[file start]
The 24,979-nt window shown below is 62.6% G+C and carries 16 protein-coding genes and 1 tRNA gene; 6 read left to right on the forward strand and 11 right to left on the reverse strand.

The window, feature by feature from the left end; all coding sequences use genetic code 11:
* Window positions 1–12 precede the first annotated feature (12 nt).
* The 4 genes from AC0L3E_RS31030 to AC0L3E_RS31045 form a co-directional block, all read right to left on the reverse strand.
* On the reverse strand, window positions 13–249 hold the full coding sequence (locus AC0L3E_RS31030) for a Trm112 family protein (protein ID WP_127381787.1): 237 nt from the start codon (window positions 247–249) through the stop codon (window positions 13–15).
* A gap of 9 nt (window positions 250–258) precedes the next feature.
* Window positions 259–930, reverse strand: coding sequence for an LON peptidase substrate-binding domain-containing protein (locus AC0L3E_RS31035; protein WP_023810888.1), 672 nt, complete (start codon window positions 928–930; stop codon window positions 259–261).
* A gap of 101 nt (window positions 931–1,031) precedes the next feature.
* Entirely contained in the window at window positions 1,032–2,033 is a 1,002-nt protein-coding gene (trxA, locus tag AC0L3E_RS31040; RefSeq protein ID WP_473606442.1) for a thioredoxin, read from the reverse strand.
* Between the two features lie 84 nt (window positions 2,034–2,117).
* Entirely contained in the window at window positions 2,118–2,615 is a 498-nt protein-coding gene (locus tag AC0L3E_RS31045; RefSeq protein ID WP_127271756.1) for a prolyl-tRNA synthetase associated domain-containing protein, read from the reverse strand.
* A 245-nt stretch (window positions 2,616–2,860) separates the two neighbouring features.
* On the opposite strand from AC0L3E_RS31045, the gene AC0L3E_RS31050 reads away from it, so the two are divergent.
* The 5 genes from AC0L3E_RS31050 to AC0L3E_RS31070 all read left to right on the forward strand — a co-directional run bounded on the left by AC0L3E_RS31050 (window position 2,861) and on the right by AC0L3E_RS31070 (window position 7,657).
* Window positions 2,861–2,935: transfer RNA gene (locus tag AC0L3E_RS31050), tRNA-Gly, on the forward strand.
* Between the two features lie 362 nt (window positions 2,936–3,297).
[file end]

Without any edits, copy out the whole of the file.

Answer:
The 24,979-nt window shown below is 62.6% G+C and carries 16 protein-coding genes and 1 tRNA gene; 6 read left to right on the forward strand and 11 right to left on the reverse strand.

The window, feature by feature from the left end; all coding sequences use genetic code 11:
* Window positions 1–12 precede the first annotated feature (12 nt).
* The 4 genes from AC0L3E_RS31030 to AC0L3E_RS31045 form a co-directional block, all read right to left on the reverse strand.
* On the reverse strand, window positions 13–249 hold the full coding sequence (locus AC0L3E_RS31030) for a Trm112 family protein (protein ID WP_127381787.1): 237 nt from the start codon (window positions 247–249) through the stop codon (window positions 13–15).
* A gap of 9 nt (window positions 250–258) precedes the next feature.
* Window positions 259–930, reverse strand: coding sequence for an LON peptidase substrate-binding domain-containing protein (locus AC0L3E_RS31035; protein WP_023810888.1), 672 nt, complete (start codon window positions 928–930; stop codon window positions 259–261).
* A gap of 101 nt (window positions 931–1,031) precedes the next feature.
* Entirely contained in the window at window positions 1,032–2,033 is a 1,002-nt protein-coding gene (trxA, locus tag AC0L3E_RS31040; RefSeq protein ID WP_473606442.1) for a thioredoxin, read from the reverse strand.
* Between the two features lie 84 nt (window positions 2,034–2,117).
* Entirely contained in the window at window positions 2,118–2,615 is a 498-nt protein-coding gene (locus tag AC0L3E_RS31045; RefSeq protein ID WP_127271756.1) for a prolyl-tRNA synthetase associated domain-containing protein, read from the reverse strand.
* A 245-nt stretch (window positions 2,616–2,860) separates the two neighbouring features.
* On the opposite strand from AC0L3E_RS31045, the gene AC0L3E_RS31050 reads away from it, so the two are divergent.
* The 5 genes from AC0L3E_RS31050 to AC0L3E_RS31070 all read left to right on the forward strand — a co-directional run bounded on the left by AC0L3E_RS31050 (window position 2,861) and on the right by AC0L3E_RS31070 (window position 7,657).
* Window positions 2,861–2,935: transfer RNA gene (locus tag AC0L3E_RS31050), tRNA-Gly, on the forward strand.
* Between the two features lie 362 nt (window positions 2,936–3,297).